Nebula was created to provide a mechanism for groups of hosts to communicate securely, even across the internet, while enabling expressive firewall definitions similar in style to cloud security groups.

Getting started (quickly)

To set up a Nebula network, you'll need:

1. The Nebula binaries or Distribution Packages for your specific platform. Specifically you'll need nebula-cert and the specific nebula binary for each platform you use.

2. (Optional, but you really should..) At least one discovery node with a routable IP address, which we call a lighthouse.

Nebula lighthouses allow nodes to find each other, anywhere in the world. A lighthouse is the only node in a Nebula network whose IP should not change. Running a lighthouse requires very few compute resources, and you can easily use the least expensive option from a cloud hosting provider. If you're not sure which provider to use, a number of us have used $5/mo DigitalOcean droplets as lighthouses.

Once you have launched an instance, ensure that Nebula udp traffic (default port udp/4242) can reach it over the internet.

3. A Nebula certificate authority, which will be the root of trust for a particular Nebula network.

./nebula-cert ca -name "Myorganization, Inc"

This will create files named ca.key and ca.cert in the current directory. The ca.key file is the most sensitive file you'll create, because it is the key used to sign the certificates for individual nebula nodes/hosts. Please store this file somewhere safe, preferably with strong encryption.

4. Nebula host keys and certificates generated from that certificate authority

This assumes you have four nodes, named lighthouse1, laptop, server1, host3. You can name the nodes any way you'd like, including FQDN. You'll also need to choose IP addresses and the associated subnet. In this example, we are creating a nebula network that will use 192.168.100.x/24 as its network range. This example also demonstrates nebula groups, which can later be used to define traffic rules in a nebula network.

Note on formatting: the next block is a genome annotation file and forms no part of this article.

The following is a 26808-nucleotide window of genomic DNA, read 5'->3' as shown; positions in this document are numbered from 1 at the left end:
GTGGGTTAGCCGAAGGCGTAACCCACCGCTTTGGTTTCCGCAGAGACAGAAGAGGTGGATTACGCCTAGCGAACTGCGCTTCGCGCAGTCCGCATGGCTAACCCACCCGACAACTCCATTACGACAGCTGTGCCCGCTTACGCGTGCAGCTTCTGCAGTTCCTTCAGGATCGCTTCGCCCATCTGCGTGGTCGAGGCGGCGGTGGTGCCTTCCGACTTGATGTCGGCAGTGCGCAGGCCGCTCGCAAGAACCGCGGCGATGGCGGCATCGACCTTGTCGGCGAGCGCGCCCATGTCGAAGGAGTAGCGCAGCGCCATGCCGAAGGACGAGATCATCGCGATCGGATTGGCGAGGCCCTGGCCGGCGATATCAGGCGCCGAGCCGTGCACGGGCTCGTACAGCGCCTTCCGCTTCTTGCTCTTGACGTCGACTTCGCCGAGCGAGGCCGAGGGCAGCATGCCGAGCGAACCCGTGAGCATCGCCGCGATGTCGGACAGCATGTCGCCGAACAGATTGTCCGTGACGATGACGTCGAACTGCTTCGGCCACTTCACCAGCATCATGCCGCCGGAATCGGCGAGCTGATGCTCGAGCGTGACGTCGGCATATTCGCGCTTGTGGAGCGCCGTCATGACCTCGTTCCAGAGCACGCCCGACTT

./nebula-cert sign -name "lighthouse1" -ip "192.168.100.1/24"
./nebula-cert sign -name "laptop" -ip "192.168.100.2/24" -groups "laptop,home,ssh"
./nebula-cert sign -name "server1" -ip "192.168.100.9/24" -groups "servers"
./nebula-cert sign -name "host3" -ip "192.168.100.10/24"

5. Configuration files for each host

Download a copy of the nebula example configuration.

  • On the lighthouse node, you'll need to ensure am_lighthouse: true is set.

  • On the individual hosts, ensure the lighthouse is defined properly in the static_host_map section, and is added to the lighthouse hosts section.

6. Copy nebula credentials, configuration, and binaries to each host

For each host, copy the nebula binary to the host, along with config.yaml from step 5, and the files ca.crt, {host}.crt, and {host}.key from step 4.

DO NOT COPY ca.key TO INDIVIDUAL NODES.

7. Run nebula on each host

./nebula -config /path/to/config.yaml

Building Nebula from source

Download go and clone this repo. Change to the nebula directory.

To build nebula for all platforms: make all

To build nebula for a specific platform (ex, Windows): make bin-windows

See the Makefile for more details on build targets

Credits

Nebula was created at Slack Technologies, Inc by Nate Brown and Ryan Huber, with contributions from Oliver Fross, Alan Lam, Wade Simmons, and Lining Wang.